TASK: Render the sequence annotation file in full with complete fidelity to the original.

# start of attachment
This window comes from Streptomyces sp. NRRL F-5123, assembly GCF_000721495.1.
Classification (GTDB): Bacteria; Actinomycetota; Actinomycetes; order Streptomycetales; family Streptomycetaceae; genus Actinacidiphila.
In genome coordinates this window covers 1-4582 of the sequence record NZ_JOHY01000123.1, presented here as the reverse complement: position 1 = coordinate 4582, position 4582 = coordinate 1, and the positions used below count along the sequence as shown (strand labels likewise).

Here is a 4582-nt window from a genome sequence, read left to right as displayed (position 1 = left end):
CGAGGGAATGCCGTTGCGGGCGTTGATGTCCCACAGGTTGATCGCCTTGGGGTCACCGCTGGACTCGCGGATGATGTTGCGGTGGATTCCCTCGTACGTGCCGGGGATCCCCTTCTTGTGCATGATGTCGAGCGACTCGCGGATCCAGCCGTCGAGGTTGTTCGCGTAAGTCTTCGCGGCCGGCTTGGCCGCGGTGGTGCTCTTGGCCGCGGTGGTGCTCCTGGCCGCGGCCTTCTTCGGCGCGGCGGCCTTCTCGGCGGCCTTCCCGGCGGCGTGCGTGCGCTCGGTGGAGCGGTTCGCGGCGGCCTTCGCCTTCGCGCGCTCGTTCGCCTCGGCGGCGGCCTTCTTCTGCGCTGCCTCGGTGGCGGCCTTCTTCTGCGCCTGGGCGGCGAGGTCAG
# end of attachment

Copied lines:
This window comes from Streptomyces sp. NRRL F-5123, assembly GCF_000721495.1.
Classification (GTDB): Bacteria; Actinomycetota; Actinomycetes; order Streptomycetales; family Streptomycetaceae; genus Actinacidiphila.
In genome coordinates this window covers 1-4582 of the sequence record NZ_JOHY01000123.1, presented here as the reverse complement: position 1 = coordinate 4582, position 4582 = coordinate 1, and the positions used below count along the sequence as shown (strand labels likewise).

Here is a 4582-nt window from a genome sequence, read left to right as displayed (position 1 = left end):
CGAGGGAATGCCGTTGCGGGCGTTGATGTCCCACAGGTTGATCGCCTTGGGGTCACCGCTGGACTCGCGGATGATGTTGCGGTGGATTCCCTCGTACGTGCCGGGGATCCCCTTCTTGTGCATGATGTCGAGCGACTCGCGGATCCAGCCGTCGAGGTTGTTCGCGTAAGTCTTCGCGGCCGGCTTGGCCGCGGTGGTGCTCTTGGCCGCGGTGGTGCTCCTGGCCGCGGCCTTCTTCGGCGCGGCGGCCTTCTCGGCGGCCTTCCCGGCGGCGTGCGTGCGCTCGGTGGAGCGGTTCGCGGCGGCCTTCGCCTTCGCGCGCTCGTTCGCCTCGGCGGCGGCCTTCTTCTGCGCTGCCTCGGTGGCGGCCTTCTTCTGCGCCTGGGCGGCGAGGTCAG